AmiMoJo writes: Japan's Mitsubishi Fuso Truck and Bus has unveiled what it says is the world's first mass-produced electric truck, as automakers around the world go all out to develop cars that run on battery power. The vehicle can carry about 3 tons of cargo and travel about 100 kilometers on a single charge. The truck, unveiled on Thursday, will be used by Japan's largest convenience store chain, Seven-Eleven. Seven-Eleven President Kazuki Furuya says some people complain about the noise delivery vehicles make, and says he is very impressed at how quiet the electric truck is.

Submission + - Is Freedom of Political Expression About To Be Curtailed? 1

superwiz writes: Alan Dershowitz, a Constitutional scholar and a Harvard Law professor, made a public prediction that freedom of political expression guaranteed by the 1st Amendment to the US Constitution would come under attack "soon". He made his prediction in 2008 in this speech:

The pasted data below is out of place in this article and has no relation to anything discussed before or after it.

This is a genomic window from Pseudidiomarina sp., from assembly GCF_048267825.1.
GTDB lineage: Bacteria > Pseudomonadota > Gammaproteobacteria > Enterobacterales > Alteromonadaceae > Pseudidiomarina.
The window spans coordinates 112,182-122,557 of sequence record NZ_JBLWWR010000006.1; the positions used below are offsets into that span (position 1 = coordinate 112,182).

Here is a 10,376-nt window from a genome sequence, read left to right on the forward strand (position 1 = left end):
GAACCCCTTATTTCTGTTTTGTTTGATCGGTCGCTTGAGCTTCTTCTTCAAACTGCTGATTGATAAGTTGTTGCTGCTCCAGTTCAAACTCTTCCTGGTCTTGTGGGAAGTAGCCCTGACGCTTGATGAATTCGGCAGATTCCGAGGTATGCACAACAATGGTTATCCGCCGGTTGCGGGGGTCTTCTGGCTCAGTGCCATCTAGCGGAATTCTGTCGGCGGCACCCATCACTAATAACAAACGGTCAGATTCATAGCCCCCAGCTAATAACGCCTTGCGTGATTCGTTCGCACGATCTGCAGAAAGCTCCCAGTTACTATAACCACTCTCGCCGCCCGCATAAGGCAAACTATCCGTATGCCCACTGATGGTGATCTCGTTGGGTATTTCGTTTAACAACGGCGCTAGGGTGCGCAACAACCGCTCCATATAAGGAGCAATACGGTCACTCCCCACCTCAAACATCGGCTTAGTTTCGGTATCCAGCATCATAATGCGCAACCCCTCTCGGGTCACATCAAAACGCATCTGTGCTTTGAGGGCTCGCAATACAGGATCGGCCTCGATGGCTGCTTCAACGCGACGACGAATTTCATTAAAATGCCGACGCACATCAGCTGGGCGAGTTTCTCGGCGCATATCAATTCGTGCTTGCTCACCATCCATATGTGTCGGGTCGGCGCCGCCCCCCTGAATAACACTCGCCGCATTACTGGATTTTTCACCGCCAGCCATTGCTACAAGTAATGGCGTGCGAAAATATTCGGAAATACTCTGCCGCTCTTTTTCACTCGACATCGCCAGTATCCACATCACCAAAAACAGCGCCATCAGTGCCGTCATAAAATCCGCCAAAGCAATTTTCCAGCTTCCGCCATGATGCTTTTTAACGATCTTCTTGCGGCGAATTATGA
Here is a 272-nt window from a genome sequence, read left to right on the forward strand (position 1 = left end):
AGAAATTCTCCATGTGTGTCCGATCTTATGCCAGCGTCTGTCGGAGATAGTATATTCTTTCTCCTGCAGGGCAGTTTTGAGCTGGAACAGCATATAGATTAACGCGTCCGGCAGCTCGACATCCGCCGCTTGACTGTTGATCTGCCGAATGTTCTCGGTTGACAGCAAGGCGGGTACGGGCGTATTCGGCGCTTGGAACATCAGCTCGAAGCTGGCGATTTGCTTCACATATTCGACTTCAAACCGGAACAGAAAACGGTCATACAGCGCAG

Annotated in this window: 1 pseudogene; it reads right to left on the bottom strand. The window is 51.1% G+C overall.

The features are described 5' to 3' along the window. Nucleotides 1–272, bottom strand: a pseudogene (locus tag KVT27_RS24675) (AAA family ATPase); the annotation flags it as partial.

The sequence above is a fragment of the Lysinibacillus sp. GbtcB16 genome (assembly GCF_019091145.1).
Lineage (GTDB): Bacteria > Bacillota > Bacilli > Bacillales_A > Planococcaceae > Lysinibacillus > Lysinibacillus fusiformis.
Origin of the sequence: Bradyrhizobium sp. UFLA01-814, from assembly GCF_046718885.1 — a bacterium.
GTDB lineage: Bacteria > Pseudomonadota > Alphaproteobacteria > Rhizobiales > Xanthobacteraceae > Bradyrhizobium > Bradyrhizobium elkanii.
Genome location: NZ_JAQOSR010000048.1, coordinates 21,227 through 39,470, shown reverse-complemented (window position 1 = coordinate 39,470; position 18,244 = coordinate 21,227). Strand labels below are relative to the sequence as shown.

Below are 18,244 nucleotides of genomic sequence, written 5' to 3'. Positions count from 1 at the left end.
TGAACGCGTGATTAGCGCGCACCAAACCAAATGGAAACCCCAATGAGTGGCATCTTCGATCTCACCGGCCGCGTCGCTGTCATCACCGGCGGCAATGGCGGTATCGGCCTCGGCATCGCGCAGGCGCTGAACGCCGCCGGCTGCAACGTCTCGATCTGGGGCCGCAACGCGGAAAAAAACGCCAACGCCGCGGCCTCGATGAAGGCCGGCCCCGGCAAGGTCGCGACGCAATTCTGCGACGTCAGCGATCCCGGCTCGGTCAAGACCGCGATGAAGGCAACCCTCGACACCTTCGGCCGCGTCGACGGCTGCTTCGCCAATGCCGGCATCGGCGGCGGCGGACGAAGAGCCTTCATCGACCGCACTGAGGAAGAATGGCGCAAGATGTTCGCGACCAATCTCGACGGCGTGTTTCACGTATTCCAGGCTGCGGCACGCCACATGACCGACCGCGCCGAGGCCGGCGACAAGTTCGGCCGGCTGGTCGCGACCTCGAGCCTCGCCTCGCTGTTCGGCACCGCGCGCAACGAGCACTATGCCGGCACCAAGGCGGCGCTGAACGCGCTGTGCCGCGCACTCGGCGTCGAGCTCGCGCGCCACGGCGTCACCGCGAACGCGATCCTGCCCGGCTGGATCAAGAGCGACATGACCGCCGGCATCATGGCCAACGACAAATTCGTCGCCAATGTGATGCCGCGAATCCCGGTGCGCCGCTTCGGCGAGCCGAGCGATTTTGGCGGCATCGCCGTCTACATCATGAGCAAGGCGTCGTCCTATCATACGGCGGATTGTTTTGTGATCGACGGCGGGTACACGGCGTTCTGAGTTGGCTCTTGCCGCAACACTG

https://www.youtube.com/watch?v=SPbr5ak6FaU&t=970.

And he outlined the reason for it quite simple: until recently public speech was only the domain of few privileged individuals. But as it becomes the domain of everyone more and more, the elites have more to gain by suppressing it. His outline starts at

https://www.youtube.com/watch?v=SPbr5ak6FaU&t=1070.

Variety of sources reported today that Sen. McCain (R) joined Sens. Mark Warner(D) and Amy Klobuchar(D) in introducing legislature which would require disclosure of political ad buys on the Internet if the amount spent on the ads was $500 or greater. Ostensibly this law was introduced in response to "Russian interfering in the US election" in the form of a $100,000 ad buy on Facebook.